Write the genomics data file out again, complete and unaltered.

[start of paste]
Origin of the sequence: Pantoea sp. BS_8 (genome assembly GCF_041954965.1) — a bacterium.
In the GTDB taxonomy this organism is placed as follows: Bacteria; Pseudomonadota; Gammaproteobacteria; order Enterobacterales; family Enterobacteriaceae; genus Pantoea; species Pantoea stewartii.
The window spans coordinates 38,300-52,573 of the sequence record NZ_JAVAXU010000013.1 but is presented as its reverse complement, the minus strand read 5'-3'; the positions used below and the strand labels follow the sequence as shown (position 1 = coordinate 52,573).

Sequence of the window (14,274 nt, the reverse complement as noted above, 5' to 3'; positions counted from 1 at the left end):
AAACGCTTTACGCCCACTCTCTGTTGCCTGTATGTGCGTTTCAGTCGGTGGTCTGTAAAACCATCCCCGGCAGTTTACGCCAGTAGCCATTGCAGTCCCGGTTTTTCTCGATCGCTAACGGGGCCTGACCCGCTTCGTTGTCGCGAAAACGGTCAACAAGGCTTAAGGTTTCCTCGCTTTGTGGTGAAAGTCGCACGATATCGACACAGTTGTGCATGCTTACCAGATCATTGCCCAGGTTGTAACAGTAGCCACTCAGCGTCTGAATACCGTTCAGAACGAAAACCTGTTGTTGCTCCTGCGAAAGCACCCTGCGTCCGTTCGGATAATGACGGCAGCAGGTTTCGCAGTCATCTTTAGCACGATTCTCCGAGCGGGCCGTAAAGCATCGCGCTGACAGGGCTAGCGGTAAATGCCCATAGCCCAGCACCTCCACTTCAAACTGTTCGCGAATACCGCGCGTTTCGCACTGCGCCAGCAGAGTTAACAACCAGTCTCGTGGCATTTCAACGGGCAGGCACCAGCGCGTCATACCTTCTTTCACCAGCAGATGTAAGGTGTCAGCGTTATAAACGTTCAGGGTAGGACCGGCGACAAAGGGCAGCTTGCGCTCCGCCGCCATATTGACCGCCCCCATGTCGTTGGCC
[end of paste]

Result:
Origin of the sequence: Pantoea sp. BS_8 (genome assembly GCF_041954965.1) — a bacterium.
In the GTDB taxonomy this organism is placed as follows: Bacteria; Pseudomonadota; Gammaproteobacteria; order Enterobacterales; family Enterobacteriaceae; genus Pantoea; species Pantoea stewartii.
The window spans coordinates 38,300-52,573 of the sequence record NZ_JAVAXU010000013.1 but is presented as its reverse complement, the minus strand read 5'-3'; the positions used below and the strand labels follow the sequence as shown (position 1 = coordinate 52,573).

Sequence of the window (14,274 nt, the reverse complement as noted above, 5' to 3'; positions counted from 1 at the left end):
AAACGCTTTACGCCCACTCTCTGTTGCCTGTATGTGCGTTTCAGTCGGTGGTCTGTAAAACCATCCCCGGCAGTTTACGCCAGTAGCCATTGCAGTCCCGGTTTTTCTCGATCGCTAACGGGGCCTGACCCGCTTCGTTGTCGCGAAAACGGTCAACAAGGCTTAAGGTTTCCTCGCTTTGTGGTGAAAGTCGCACGATATCGACACAGTTGTGCATGCTTACCAGATCATTGCCCAGGTTGTAACAGTAGCCACTCAGCGTCTGAATACCGTTCAGAACGAAAACCTGTTGTTGCTCCTGCGAAAGCACCCTGCGTCCGTTCGGATAATGACGGCAGCAGGTTTCGCAGTCATCTTTAGCACGATTCTCCGAGCGGGCCGTAAAGCATCGCGCTGACAGGGCTAGCGGTAAATGCCCATAGCCCAGCACCTCCACTTCAAACTGTTCGCGAATACCGCGCGTTTCGCACTGCGCCAGCAGAGTTAACAACCAGTCTCGTGGCATTTCAACGGGCAGGCACCAGCGCGTCATACCTTCTTTCACCAGCAGATGTAAGGTGTCAGCGTTATAAACGTTCAGGGTAGGACCGGCGACAAAGGGCAGCTTGCGCTCCGCCGCCATATTGACCGCCCCCATGTCGTTGGCC